But there was one client that was reluctant to sign on. “Nah,” he said. “Everything works, so I’ll call when I need you.” Of course, everything worked because I’d put Kaseya onto all his machines. But one day, Kaseya sent us an alarm that the single hard drive in his company’s server was about to fail. To make a long story short, the baby died in our arms. We backed up the data (there was no previous backup!) and then the drive kicked over dead. Whew… The workers were able to resume on Monday morning as if nothing had ever happened. After learning what had transpired over the weekend, the client paid the hefty emergency repair costs and subscribed to an ongoing and proactive contract.

Managed services became popular around 2005. In fact, I was on Wikipedia reading about managed services and recognized many of the other pioneers cited in the article, such as Karl Palachuk, Amy Luby and Erick Simpson. I met them all and even bought Karl’s first book about documenting a network for $20.

During this time period, I was attending conferences almost every other month: Intel Roadshows; Microsoft Partner product events and hands-on-labs; ASCII Group Success Summits; Harry Brelsford’s SMB Nation; and the very first ConnectWise Summit that’s now called IT Nation, the premier event in our industry.

After that first ConnectWise shindig, a group of us from the northeastern US formed a peer group called the “New England ConnectWise Users Group” (NECWUG). All of those guys went on to become very successful MSPs and sold their businesses for a handsome price each. I’m proud to say that I was among them at one time.

In 2008, I retired my on-premise servers and moved to the cloud. I also moved to the Caribbean. And then I moved to Sarasota in 2009. Now I’ve become established in the Clearwater St Petersburg area. So working remotely became the norm for me, especially as my Cape Cod flock needed to be tended. They’ve been a loyal bunch and I still service several with annual contracts today.

As much as I’d like to say that we’ve transitioned from MSP to CSP (Cloud Services Provider), I would quote Karl Palachuk who said, “There are still going to be wires in the walls.” True to a point, but the most innovative modern workplaces of today are filled with beanbag chairs, millennials, sofas and wireless Internet. So yes, there are stand-up desks and kiosks and shared co-working spaces, but the network remains. And there’s an enormous mass-migration ahead from traditional on-premise servers, workstations and cubicles to the massive disorder of the mobile world. Migration to the cloud is a present-day exodus. Microsoft now has over 120 million monthly subscribers to Office 365 and this trend is growing exponentially. The servers that were formerly housed in our offices are finding new homes in data centers. And the Windows Server Active Directory that was required to authenticate users within the confines of the workplace has now moved to the Microsoft Azure cloud – Azure Active Directory – to provide the same identity protection anywhere a user opens a file or accesses other company data.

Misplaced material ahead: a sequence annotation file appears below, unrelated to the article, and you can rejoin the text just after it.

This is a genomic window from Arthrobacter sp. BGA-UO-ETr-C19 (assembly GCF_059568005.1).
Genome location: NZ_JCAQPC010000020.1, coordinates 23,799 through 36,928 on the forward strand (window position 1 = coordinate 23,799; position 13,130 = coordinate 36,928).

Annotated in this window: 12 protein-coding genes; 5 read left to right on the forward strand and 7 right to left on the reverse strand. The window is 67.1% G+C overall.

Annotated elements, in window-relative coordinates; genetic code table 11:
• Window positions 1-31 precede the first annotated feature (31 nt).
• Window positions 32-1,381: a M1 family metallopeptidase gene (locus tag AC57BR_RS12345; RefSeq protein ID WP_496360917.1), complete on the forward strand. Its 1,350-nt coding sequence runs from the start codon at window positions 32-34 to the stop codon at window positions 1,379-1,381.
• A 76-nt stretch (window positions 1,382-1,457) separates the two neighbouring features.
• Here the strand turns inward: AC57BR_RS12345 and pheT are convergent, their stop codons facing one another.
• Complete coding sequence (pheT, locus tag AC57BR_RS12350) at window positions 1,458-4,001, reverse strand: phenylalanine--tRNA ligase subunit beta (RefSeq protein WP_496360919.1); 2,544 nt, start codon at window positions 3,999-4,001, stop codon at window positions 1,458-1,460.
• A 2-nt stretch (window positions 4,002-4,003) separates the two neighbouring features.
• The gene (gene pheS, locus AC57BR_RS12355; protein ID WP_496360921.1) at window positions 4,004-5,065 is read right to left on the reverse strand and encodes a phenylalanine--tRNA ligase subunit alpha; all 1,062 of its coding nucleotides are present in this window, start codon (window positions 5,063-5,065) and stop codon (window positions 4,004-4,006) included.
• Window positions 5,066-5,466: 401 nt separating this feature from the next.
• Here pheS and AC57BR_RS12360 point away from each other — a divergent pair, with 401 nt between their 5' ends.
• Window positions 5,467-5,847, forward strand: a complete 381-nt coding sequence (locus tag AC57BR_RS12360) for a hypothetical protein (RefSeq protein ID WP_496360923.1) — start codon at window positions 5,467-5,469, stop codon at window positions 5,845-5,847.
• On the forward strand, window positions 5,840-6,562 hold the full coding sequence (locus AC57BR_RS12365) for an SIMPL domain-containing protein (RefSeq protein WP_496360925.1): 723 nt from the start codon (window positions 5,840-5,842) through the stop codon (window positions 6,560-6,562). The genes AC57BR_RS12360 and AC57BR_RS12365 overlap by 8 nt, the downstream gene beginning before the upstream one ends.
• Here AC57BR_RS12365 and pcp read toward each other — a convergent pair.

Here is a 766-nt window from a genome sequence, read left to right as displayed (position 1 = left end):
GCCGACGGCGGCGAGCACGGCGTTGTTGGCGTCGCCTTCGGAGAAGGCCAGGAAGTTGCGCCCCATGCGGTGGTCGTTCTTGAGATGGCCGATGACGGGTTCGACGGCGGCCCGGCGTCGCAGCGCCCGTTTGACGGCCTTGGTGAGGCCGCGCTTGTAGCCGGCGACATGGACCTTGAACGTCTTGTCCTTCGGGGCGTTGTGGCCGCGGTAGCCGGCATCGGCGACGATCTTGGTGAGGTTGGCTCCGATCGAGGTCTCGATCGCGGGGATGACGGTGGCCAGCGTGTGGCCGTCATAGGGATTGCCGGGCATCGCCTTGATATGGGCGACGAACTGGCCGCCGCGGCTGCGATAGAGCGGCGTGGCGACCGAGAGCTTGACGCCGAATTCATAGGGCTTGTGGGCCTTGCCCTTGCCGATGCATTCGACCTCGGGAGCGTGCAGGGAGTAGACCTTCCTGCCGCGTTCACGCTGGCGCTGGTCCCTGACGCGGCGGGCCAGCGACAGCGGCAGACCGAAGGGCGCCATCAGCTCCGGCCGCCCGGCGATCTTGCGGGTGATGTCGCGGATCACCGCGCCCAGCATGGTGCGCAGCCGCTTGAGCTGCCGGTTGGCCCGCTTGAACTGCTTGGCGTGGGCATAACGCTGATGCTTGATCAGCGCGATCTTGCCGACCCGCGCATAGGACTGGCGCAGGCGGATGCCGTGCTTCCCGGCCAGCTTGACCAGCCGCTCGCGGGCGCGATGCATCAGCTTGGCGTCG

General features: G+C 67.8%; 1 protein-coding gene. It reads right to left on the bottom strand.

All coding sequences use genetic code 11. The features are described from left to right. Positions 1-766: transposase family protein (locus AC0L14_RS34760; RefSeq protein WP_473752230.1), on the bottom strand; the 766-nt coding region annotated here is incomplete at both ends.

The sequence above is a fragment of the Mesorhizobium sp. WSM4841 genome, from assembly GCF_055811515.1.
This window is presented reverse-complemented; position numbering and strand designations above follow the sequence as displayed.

And with this paradigm shift comes innovation from the old vendors, such as Microsoft and Intel. We have Microsoft Teams for anywhere-teamwork and instant collaboration using featherweight laptops powered by Intel chips that have evolved according to Moore’s Law, that is, doubling in power every two years and shrinking in such size that confounds the mind.

And we are still human. Even some computer-weaned millennials are challenged by the latest technology, getting locked out of their social media accounts with multi-step authentication and clicking on anything fearlessly, only to find themselves victim to ransomware. There is still a reason to be called a Managed Services Provider – we still have to protect the data, the privacy and the security of people while enabling them with the technology to remain productive and innovative in their own right.

Scott Abbotts | https://resolute-it.com | https://office365techguy.com

Clearwater | St Petersburg | Tampa | Sarasota | Bradenton | Pinellas Park | Largo | Dunedin | Remote